About the Authors

  • The Authors and Contributors of "Patent Docs" are patent attorneys and agents, many of whom hold doctorates in a diverse array of disciplines.
Juristat_165
Juristat #8 Overall Rank

E-mail Newsletter

  • Enter your e-mail address below to receive the "Patent Docs" e-mail newsletter.

Enter your email address:

Delivered by FeedBurner

Contact the Docs

Docs on Twitter


Disclaimer

  • "Patent Docs" does not contain any legal advice whatsoever. This weblog is for informational purposes only, and its publication does not create an attorney-client relationship. In addition, nothing on "Patent Docs" constitutes a solicitation for business. This weblog is intended primarily for other attorneys. Moreover, "Patent Docs" is the personal weblog of the Authors; it is not edited by the Authors' employers or clients and, as such, no part of this weblog may be so attributed. All posts on "Patent Docs" should be double-checked for their accuracy and current applicability.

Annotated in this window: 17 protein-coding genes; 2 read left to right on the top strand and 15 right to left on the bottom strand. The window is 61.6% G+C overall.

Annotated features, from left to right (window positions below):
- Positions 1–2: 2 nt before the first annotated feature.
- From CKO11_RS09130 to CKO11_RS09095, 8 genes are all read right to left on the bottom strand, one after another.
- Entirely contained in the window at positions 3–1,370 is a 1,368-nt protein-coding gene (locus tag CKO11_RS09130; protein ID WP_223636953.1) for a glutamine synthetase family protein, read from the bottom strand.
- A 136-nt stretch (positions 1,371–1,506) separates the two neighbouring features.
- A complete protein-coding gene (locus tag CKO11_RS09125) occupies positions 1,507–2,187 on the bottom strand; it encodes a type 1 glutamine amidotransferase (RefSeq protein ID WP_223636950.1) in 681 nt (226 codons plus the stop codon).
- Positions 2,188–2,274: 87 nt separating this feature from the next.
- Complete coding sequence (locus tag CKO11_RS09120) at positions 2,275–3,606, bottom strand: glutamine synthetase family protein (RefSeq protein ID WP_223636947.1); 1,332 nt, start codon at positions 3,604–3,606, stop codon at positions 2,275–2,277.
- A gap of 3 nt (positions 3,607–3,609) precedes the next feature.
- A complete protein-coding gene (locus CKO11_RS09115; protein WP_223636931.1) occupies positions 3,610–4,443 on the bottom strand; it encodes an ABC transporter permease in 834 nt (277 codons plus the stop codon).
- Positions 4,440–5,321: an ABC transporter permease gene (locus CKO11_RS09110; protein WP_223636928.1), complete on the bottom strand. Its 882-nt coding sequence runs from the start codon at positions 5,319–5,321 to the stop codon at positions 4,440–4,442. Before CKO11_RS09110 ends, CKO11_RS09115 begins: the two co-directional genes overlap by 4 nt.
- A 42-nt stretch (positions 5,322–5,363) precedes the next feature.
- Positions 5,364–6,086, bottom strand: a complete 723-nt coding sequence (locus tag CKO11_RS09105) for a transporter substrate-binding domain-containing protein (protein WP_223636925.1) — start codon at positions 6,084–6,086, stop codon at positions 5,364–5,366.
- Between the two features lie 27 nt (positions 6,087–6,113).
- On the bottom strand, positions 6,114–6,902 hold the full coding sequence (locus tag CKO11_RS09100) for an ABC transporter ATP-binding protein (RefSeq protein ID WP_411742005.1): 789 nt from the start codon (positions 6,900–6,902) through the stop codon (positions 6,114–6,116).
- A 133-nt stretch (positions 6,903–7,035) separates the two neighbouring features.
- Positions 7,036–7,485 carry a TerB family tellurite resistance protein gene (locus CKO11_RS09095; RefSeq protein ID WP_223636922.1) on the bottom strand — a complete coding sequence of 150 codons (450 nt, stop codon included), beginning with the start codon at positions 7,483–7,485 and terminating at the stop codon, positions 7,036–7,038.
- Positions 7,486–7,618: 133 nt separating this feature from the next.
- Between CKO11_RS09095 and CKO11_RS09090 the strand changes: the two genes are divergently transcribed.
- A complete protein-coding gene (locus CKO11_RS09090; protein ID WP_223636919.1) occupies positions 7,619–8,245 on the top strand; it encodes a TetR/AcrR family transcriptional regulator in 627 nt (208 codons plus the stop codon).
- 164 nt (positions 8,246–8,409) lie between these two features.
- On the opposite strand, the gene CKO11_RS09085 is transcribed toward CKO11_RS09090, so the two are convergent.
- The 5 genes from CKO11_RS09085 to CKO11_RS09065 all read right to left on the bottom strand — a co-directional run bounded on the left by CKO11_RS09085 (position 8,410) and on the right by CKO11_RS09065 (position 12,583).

Pharma-50-transparent_216px_red

Become a Fan

« Ernst & Young Report: Biotech Industry Reaches Profitability for the First Time | Main | Follow-on Biologics Conference »

April 30, 2010

Comments

"• What steps can patentees and counsel take to meet the written description requirement and withstand invalidity challenges based on the written description?
"

Invent something and then claim it and only it. Bam, you just avoided all WD rejections/invalidations that ever could be made.

I know it's hard for some people.

No. 6 - Fail.

The problem is the sufficiency of one's description of what one has invented, not a failure to only claim what one has invented.

If someone examining the application decides the person of skill in the art has little knowledge and no skill in the art, 100 pages of description still aren't enough.

The comments to this entry are closed.

June 2018

Sun Mon Tue Wed Thu Fri Sat
          1 2
3 4 5 6 7 8 9
10 11 12 13 14 15 16
17 18 19 20 21 22 23
24 25 26 27 28 29 30